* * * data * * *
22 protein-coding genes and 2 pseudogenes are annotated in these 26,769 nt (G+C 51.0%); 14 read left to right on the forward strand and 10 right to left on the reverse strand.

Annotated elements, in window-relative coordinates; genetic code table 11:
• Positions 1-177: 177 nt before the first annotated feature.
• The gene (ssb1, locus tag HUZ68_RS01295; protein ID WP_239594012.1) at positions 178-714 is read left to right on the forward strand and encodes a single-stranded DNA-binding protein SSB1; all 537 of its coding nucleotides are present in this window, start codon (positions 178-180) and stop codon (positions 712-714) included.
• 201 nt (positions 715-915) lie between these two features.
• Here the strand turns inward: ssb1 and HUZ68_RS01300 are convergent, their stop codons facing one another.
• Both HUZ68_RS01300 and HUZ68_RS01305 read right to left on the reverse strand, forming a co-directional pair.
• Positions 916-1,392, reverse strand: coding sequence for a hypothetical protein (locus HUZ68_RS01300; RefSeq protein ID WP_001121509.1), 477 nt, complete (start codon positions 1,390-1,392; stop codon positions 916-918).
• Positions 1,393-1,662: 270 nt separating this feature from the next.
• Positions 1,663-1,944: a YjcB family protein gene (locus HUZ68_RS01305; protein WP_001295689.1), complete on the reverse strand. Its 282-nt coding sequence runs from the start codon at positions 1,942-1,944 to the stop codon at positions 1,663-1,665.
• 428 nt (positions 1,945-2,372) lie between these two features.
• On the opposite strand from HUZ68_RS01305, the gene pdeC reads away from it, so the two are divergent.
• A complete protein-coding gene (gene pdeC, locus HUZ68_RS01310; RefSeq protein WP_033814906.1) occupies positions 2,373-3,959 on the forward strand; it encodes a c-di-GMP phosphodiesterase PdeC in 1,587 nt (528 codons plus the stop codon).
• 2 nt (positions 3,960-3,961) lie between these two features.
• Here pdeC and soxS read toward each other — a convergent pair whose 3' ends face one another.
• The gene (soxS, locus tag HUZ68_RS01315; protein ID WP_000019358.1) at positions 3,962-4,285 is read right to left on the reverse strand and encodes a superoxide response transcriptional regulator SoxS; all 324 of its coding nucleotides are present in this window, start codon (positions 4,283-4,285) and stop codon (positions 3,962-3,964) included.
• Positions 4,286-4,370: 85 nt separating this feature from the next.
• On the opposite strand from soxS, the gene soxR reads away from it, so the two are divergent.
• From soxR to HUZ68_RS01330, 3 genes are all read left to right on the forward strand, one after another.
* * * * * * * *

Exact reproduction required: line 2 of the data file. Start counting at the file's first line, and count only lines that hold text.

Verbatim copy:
Annotated elements, in window-relative coordinates; genetic code table 11: